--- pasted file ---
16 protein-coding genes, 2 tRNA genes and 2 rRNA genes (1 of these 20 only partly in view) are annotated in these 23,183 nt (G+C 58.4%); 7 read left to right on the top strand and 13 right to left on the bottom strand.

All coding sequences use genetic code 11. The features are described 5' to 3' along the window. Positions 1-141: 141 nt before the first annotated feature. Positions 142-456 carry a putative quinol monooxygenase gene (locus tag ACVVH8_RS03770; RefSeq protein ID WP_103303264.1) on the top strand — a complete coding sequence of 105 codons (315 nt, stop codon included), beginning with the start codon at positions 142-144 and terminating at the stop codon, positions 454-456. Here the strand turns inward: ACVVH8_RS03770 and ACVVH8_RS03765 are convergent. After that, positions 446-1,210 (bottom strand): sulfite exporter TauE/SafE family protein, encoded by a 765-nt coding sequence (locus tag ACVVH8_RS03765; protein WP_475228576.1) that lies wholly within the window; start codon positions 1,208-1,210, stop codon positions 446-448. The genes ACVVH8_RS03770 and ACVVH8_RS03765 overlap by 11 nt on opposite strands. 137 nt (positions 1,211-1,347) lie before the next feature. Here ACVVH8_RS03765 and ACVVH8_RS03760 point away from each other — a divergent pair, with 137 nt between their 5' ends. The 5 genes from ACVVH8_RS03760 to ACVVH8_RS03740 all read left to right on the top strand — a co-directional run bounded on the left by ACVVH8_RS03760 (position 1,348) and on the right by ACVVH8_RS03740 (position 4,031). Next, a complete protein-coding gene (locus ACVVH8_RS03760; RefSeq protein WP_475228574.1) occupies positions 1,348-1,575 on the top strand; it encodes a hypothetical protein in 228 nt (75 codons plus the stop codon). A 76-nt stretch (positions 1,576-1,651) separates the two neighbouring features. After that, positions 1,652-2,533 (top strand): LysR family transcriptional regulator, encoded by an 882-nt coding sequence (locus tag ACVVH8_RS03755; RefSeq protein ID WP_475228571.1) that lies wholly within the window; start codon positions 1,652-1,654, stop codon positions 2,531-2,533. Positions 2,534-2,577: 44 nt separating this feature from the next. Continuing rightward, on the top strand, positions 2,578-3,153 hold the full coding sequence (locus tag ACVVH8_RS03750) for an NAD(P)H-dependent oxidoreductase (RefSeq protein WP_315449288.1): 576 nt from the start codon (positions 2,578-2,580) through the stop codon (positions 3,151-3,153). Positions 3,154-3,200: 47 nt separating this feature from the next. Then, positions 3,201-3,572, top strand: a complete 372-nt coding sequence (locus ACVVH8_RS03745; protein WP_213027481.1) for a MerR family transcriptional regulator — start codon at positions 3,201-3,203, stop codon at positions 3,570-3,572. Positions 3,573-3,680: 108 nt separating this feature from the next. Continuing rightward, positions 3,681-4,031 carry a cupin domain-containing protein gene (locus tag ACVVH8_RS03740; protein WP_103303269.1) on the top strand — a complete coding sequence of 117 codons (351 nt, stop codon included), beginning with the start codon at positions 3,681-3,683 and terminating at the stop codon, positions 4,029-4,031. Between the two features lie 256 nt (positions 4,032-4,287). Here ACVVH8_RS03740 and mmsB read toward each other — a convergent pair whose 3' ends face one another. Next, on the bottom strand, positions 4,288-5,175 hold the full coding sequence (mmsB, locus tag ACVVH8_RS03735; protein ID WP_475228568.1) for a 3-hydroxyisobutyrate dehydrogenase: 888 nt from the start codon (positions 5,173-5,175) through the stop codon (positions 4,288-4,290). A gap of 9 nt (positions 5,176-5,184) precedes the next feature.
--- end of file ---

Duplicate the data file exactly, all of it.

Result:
16 protein-coding genes, 2 tRNA genes and 2 rRNA genes (1 of these 20 only partly in view) are annotated in these 23,183 nt (G+C 58.4%); 7 read left to right on the top strand and 13 right to left on the bottom strand.

All coding sequences use genetic code 11. The features are described 5' to 3' along the window. Positions 1-141: 141 nt before the first annotated feature. Positions 142-456 carry a putative quinol monooxygenase gene (locus tag ACVVH8_RS03770; RefSeq protein ID WP_103303264.1) on the top strand — a complete coding sequence of 105 codons (315 nt, stop codon included), beginning with the start codon at positions 142-144 and terminating at the stop codon, positions 454-456. Here the strand turns inward: ACVVH8_RS03770 and ACVVH8_RS03765 are convergent. After that, positions 446-1,210 (bottom strand): sulfite exporter TauE/SafE family protein, encoded by a 765-nt coding sequence (locus tag ACVVH8_RS03765; protein WP_475228576.1) that lies wholly within the window; start codon positions 1,208-1,210, stop codon positions 446-448. The genes ACVVH8_RS03770 and ACVVH8_RS03765 overlap by 11 nt on opposite strands. 137 nt (positions 1,211-1,347) lie before the next feature. Here ACVVH8_RS03765 and ACVVH8_RS03760 point away from each other — a divergent pair, with 137 nt between their 5' ends. The 5 genes from ACVVH8_RS03760 to ACVVH8_RS03740 all read left to right on the top strand — a co-directional run bounded on the left by ACVVH8_RS03760 (position 1,348) and on the right by ACVVH8_RS03740 (position 4,031). Next, a complete protein-coding gene (locus ACVVH8_RS03760; RefSeq protein WP_475228574.1) occupies positions 1,348-1,575 on the top strand; it encodes a hypothetical protein in 228 nt (75 codons plus the stop codon). A 76-nt stretch (positions 1,576-1,651) separates the two neighbouring features. After that, positions 1,652-2,533 (top strand): LysR family transcriptional regulator, encoded by an 882-nt coding sequence (locus tag ACVVH8_RS03755; RefSeq protein ID WP_475228571.1) that lies wholly within the window; start codon positions 1,652-1,654, stop codon positions 2,531-2,533. Positions 2,534-2,577: 44 nt separating this feature from the next. Continuing rightward, on the top strand, positions 2,578-3,153 hold the full coding sequence (locus tag ACVVH8_RS03750) for an NAD(P)H-dependent oxidoreductase (RefSeq protein WP_315449288.1): 576 nt from the start codon (positions 2,578-2,580) through the stop codon (positions 3,151-3,153). Positions 3,154-3,200: 47 nt separating this feature from the next. Then, positions 3,201-3,572, top strand: a complete 372-nt coding sequence (locus ACVVH8_RS03745; protein WP_213027481.1) for a MerR family transcriptional regulator — start codon at positions 3,201-3,203, stop codon at positions 3,570-3,572. Positions 3,573-3,680: 108 nt separating this feature from the next. Continuing rightward, positions 3,681-4,031 carry a cupin domain-containing protein gene (locus tag ACVVH8_RS03740; protein WP_103303269.1) on the top strand — a complete coding sequence of 117 codons (351 nt, stop codon included), beginning with the start codon at positions 3,681-3,683 and terminating at the stop codon, positions 4,029-4,031. Between the two features lie 256 nt (positions 4,032-4,287). Here ACVVH8_RS03740 and mmsB read toward each other — a convergent pair whose 3' ends face one another. Next, on the bottom strand, positions 4,288-5,175 hold the full coding sequence (mmsB, locus tag ACVVH8_RS03735; protein ID WP_475228568.1) for a 3-hydroxyisobutyrate dehydrogenase: 888 nt from the start codon (positions 5,173-5,175) through the stop codon (positions 4,288-4,290). A gap of 9 nt (positions 5,176-5,184) precedes the next feature.